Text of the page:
Not long ago, winter's prime of light and fires Led to chimneys smoking. It stayed the ice That crowded around the window’s edge, sneaking to steal the warmth which always Waited at the door. Apples roasted for the pie as Butter melted, the sweetness rising with the scent That whispered, stay...still...see...stay. Heart thundered at chopping block mutters. Both Clung together as animal-bound hands reach to tear Apart what iron could not. A brother's craft.
Harvest gave her soiled bounty to heal All she knew winter would burn in time To come. We worked the ground to the bare of both Our bones, and she has watched us well; gifting Her strength in wheat and hearty barley to Face the ash of winter's so-called mercy. I see the gray-once-red bush of thorns. Does it remember the hummingbird? It flew on children's laughter.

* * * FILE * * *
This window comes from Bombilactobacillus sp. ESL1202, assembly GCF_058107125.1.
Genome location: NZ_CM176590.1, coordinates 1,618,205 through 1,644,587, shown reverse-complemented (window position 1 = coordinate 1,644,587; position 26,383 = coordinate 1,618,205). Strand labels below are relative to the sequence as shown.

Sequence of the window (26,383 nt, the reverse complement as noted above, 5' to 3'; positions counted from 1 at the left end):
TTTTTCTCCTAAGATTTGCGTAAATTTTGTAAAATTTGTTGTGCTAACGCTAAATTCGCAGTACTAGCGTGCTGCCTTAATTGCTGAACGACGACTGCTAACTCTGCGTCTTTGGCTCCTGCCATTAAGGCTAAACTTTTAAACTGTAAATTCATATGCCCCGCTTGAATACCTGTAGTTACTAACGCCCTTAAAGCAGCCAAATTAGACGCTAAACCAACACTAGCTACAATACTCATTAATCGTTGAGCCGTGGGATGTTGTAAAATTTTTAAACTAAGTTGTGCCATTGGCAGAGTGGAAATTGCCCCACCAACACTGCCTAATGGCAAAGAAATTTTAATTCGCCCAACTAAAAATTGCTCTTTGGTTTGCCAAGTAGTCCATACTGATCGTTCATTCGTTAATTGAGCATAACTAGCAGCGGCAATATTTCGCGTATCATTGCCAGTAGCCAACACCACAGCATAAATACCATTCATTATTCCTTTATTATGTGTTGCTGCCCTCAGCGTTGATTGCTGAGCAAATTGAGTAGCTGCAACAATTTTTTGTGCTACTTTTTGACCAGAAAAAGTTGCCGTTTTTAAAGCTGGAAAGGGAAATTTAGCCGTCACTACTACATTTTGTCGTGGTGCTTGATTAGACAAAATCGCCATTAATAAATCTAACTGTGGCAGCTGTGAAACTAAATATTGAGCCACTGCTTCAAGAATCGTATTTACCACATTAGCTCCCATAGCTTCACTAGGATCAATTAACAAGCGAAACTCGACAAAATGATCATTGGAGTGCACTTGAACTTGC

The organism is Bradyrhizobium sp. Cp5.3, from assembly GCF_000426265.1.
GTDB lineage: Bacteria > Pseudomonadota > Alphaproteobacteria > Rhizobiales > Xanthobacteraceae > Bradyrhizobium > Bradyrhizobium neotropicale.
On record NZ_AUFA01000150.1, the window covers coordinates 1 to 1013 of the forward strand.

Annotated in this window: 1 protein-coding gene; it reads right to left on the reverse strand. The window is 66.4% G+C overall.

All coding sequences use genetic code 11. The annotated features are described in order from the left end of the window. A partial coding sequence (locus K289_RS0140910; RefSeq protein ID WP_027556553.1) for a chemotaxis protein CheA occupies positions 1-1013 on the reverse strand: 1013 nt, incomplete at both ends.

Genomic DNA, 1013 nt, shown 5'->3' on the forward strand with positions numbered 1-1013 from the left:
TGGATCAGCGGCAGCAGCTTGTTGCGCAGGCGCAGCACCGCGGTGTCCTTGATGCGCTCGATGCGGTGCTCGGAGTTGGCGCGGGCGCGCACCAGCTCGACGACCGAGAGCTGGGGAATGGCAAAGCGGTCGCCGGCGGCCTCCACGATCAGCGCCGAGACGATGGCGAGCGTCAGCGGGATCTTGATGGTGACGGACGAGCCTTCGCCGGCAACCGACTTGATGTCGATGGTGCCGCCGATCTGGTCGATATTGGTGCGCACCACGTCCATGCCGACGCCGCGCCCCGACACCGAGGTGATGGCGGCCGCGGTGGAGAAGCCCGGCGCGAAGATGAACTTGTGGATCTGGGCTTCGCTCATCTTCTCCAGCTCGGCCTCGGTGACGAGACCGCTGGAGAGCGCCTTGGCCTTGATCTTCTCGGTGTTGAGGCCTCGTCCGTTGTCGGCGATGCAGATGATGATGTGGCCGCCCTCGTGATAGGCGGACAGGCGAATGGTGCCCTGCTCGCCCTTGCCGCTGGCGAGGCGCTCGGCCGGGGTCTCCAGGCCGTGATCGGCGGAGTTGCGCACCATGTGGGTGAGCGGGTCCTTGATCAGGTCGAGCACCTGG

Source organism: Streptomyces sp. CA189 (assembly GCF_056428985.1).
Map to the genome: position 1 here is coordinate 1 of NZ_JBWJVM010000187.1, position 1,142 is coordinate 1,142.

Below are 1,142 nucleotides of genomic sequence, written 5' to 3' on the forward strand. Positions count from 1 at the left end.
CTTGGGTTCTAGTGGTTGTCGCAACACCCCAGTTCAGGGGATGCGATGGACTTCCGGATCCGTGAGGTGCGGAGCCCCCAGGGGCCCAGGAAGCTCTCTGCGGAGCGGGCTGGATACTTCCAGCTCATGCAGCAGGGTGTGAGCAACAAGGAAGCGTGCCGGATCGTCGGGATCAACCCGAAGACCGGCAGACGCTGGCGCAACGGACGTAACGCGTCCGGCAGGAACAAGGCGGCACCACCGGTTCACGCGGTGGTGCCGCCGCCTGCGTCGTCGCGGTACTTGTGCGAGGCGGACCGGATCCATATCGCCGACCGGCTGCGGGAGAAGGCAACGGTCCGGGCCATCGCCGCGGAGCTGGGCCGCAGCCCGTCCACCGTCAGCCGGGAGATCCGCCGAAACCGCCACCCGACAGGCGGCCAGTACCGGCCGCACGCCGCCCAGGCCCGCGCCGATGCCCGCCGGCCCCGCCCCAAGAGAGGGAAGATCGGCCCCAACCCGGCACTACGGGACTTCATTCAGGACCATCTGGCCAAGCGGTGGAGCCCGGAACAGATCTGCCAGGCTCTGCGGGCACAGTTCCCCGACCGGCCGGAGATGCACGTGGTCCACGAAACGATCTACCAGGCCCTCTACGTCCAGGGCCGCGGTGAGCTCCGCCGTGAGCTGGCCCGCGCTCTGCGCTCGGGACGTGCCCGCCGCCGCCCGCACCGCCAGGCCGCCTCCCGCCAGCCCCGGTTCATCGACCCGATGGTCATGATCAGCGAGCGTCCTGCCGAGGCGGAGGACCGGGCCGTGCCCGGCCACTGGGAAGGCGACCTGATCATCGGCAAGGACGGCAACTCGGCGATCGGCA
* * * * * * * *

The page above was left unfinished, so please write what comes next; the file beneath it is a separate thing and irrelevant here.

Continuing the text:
I will not want as much as they, the constant Ones, who always stay and cry and laugh and Die with the land that gave them life. But now they cry for me too, the changing one. Discontented by the roast we killed, or the land that raises sage, juniper, and those crab apples That mother always wished to make into jam.
I am a sail torn by starboard fair of Grass unseen and muses unsearched, harvests Unmet for my heart to ponder; yet port With garden memoirs and soiled doors Planted in me. If roots of trees are not touched by The frost, why am I so cold? The tallest trees die From the top down. They stay…still…see…stay.